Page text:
Giuliani's Big Betrayal

Rudy abandons his role as friend to newcomers, & sinks to pandering to the anti-immigrant right

The jousting match between Republican presidential candidates Rudy Giuliani and Mitt Romney to prove who's toughest on immigration is nothing more than an exchange of sound bites and rhetoric best suited for Lou Dobbs - all enforcement, all the time. The fight offers none of the vision and leadership that this critical issue, and our nation, demands.

The spat really took off with Romney's accusation that Giuliani ran a "sanctuary city" when he was mayor because he allowed folks to report crimes to the police or seek treatment for a sick child without risking deportation - as did the two mayors before him and Mayor Bloomberg now, through a policy that keeps immigration status information confidential for individuals interacting with city workers. (Importantly, this confidentiality policy has never extended to those involved in criminal activity.) These four mayors have all recognized that while the federal government twiddled its thumbs in the face of failed immigration policies, it was their responsibility to protect the public's health and safety by ensuring that fear of deportation would not prevent immigrants from contributing to society and interacting with city government.

Sanctuary, it appears, has become the new dirty word on the campaign trail, much like amnesty, to tarnish a politician for coddling lawbreakers and to serve as a lightning rod to incite the masses. It also recklessly avoids the more complex realities involved in the immigration debate.

A pity, then, that instead of taking the opening provided by Romney's attack to elevate the discussion by explaining why a confidentiality policy serves the public interest, Giuliani continued the demagoguery tit for tat, slamming Romney for "tolerating" sanctuary cities himself.

Since the debate between the two candidates flared, Romney and Giuliani have been tripping over themselves to propose so-called solutions that include more surveillance, more border patrols, more employer sanctions. But a real solution would take into account the various factors in play in the debate: the pursuit of a better way of life by immigrants, the labor needs in our own country, the desire of families to live together and the reality that our nation does not match our need for immigrants with the number of visas it makes available for people to come here legally.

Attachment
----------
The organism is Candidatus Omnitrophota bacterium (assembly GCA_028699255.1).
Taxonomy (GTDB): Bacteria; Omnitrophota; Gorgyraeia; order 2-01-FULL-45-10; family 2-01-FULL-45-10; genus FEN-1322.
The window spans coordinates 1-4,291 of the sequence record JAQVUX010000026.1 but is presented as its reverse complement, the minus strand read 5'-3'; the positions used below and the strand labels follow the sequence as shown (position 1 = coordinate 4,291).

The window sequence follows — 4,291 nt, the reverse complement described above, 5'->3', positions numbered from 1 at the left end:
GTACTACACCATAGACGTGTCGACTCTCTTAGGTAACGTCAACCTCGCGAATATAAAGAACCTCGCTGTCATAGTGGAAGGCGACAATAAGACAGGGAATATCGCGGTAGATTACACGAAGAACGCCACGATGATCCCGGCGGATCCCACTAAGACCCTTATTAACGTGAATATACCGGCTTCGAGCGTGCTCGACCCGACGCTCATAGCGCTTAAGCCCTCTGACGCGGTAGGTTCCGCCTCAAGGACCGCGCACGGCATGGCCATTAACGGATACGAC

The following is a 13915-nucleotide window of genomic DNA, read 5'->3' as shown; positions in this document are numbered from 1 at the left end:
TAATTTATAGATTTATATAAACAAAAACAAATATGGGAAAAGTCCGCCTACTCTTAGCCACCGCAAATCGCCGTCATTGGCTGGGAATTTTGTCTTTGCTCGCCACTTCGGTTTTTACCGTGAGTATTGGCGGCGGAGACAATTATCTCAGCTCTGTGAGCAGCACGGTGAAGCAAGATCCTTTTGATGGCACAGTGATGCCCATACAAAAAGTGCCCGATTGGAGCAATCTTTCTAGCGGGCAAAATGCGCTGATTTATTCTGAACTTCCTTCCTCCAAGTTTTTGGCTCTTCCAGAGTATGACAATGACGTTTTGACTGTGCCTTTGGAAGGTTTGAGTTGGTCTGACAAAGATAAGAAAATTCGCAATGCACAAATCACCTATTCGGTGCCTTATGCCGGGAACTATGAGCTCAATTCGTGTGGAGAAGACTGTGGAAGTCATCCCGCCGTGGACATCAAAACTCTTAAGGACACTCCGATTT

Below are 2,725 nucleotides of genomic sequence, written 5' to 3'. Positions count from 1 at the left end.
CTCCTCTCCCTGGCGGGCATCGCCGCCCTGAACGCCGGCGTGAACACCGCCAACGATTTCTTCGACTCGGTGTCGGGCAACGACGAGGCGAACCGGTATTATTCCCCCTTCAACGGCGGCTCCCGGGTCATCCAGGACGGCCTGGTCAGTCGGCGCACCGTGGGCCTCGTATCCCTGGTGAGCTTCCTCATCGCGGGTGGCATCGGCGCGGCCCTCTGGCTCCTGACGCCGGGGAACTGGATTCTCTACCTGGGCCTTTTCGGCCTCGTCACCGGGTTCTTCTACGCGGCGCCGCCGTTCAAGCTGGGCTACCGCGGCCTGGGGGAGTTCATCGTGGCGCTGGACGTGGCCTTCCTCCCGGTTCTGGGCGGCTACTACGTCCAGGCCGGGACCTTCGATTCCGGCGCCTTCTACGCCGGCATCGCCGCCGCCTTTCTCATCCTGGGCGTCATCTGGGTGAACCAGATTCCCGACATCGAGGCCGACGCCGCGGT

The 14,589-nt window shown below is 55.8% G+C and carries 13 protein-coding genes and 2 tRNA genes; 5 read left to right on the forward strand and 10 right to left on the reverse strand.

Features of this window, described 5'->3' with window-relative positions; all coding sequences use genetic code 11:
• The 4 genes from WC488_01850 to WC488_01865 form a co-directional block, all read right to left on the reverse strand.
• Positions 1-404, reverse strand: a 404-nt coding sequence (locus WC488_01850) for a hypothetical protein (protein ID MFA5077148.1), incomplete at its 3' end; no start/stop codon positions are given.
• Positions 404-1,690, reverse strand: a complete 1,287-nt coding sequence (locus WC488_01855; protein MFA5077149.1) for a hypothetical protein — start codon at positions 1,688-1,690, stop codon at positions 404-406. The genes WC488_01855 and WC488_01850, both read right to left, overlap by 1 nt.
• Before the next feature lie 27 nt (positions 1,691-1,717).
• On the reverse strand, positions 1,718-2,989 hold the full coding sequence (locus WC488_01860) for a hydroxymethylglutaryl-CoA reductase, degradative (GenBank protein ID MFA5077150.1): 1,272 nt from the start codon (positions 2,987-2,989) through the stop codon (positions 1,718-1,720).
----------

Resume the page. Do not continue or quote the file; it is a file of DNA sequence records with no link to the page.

Both candidates, in an attempt to woo their conservative base, have joined the anti-immigrant bandwagon.

How short-sighted of them - especially when the only thing achieved by catering to anti-immigrant forces is a continuation of the status quo: a dysfunctional immigration system that gives rise to the very problem the hard-liners decry.

As Mayor Bloomberg says, there is no "laboratory that shows better why you need a stream of immigrants than New York City." Before Romney paints New York as a place that encourages lawlessness, he ought to walk the streets of this great city and witness the vibrant contributions immigrants have made here. And Giuliani shouldn't be contorting himself like a pretzel to distance himself from policies that are realistic and promote the public good. It's no coincidence that New York is the safest large city in the nation and has seen remarkable economic growth during a period of high immigration.

The two candidates might portray themselves as tough guys riding into town to save the day and end illegal immigration, but their bumper-sticker slogans will never replace the courage, honesty and leadership that fixing our broken immigration system demands.

Hong is executive director of the New York Immigration Coalition. 

ElectionsFIRM Admin